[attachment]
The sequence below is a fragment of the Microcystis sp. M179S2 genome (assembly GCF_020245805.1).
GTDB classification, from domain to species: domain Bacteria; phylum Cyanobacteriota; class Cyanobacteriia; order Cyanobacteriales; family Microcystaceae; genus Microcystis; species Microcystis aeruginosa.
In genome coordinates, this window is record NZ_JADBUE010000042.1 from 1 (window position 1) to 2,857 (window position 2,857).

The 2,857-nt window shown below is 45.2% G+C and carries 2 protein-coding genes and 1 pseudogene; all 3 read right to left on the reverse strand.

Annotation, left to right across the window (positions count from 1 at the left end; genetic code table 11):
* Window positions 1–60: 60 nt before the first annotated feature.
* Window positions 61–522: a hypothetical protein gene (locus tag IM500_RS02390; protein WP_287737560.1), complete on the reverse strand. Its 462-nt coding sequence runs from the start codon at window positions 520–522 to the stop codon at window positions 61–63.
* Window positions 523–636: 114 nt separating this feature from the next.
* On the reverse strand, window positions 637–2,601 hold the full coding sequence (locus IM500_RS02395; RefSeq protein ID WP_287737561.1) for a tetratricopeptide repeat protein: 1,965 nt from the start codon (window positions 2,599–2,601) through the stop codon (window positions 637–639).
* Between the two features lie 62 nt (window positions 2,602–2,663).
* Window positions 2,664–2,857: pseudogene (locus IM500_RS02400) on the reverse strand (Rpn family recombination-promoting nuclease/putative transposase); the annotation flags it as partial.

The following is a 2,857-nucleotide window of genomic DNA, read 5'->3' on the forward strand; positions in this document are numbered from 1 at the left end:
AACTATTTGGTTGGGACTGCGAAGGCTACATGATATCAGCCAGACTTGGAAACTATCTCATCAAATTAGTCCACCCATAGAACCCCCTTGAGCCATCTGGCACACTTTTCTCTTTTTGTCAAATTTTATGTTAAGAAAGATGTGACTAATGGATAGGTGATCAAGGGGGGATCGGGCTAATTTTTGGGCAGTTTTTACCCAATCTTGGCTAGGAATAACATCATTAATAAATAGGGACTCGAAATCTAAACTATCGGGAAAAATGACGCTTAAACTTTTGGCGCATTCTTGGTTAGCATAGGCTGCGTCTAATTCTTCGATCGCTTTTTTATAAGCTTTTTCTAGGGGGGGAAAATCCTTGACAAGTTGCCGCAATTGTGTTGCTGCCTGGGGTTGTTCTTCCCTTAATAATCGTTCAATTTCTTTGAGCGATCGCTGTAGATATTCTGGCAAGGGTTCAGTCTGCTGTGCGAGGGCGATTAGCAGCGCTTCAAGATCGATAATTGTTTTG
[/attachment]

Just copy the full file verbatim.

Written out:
The sequence below is a fragment of the Microcystis sp. M179S2 genome (assembly GCF_020245805.1).
GTDB classification, from domain to species: domain Bacteria; phylum Cyanobacteriota; class Cyanobacteriia; order Cyanobacteriales; family Microcystaceae; genus Microcystis; species Microcystis aeruginosa.
In genome coordinates, this window is record NZ_JADBUE010000042.1 from 1 (window position 1) to 2,857 (window position 2,857).

The 2,857-nt window shown below is 45.2% G+C and carries 2 protein-coding genes and 1 pseudogene; all 3 read right to left on the reverse strand.

Annotation, left to right across the window (positions count from 1 at the left end; genetic code table 11):
* Window positions 1–60: 60 nt before the first annotated feature.
* Window positions 61–522: a hypothetical protein gene (locus tag IM500_RS02390; protein WP_287737560.1), complete on the reverse strand. Its 462-nt coding sequence runs from the start codon at window positions 520–522 to the stop codon at window positions 61–63.
* Window positions 523–636: 114 nt separating this feature from the next.
* On the reverse strand, window positions 637–2,601 hold the full coding sequence (locus IM500_RS02395; RefSeq protein ID WP_287737561.1) for a tetratricopeptide repeat protein: 1,965 nt from the start codon (window positions 2,599–2,601) through the stop codon (window positions 637–639).
* Between the two features lie 62 nt (window positions 2,602–2,663).
* Window positions 2,664–2,857: pseudogene (locus IM500_RS02400) on the reverse strand (Rpn family recombination-promoting nuclease/putative transposase); the annotation flags it as partial.

The following is a 2,857-nucleotide window of genomic DNA, read 5'->3' on the forward strand; positions in this document are numbered from 1 at the left end:
AACTATTTGGTTGGGACTGCGAAGGCTACATGATATCAGCCAGACTTGGAAACTATCTCATCAAATTAGTCCACCCATAGAACCCCCTTGAGCCATCTGGCACACTTTTCTCTTTTTGTCAAATTTTATGTTAAGAAAGATGTGACTAATGGATAGGTGATCAAGGGGGGATCGGGCTAATTTTTGGGCAGTTTTTACCCAATCTTGGCTAGGAATAACATCATTAATAAATAGGGACTCGAAATCTAAACTATCGGGAAAAATGACGCTTAAACTTTTGGCGCATTCTTGGTTAGCATAGGCTGCGTCTAATTCTTCGATCGCTTTTTTATAAGCTTTTTCTAGGGGGGGAAAATCCTTGACAAGTTGCCGCAATTGTGTTGCTGCCTGGGGTTGTTCTTCCCTTAATAATCGTTCAATTTCTTTGAGCGATCGCTGTAGATATTCTGGCAAGGGTTCAGTCTGCTGTGCGAGGGCGATTAGCAGCGCTTCAAGATCGATAATTGTTTTG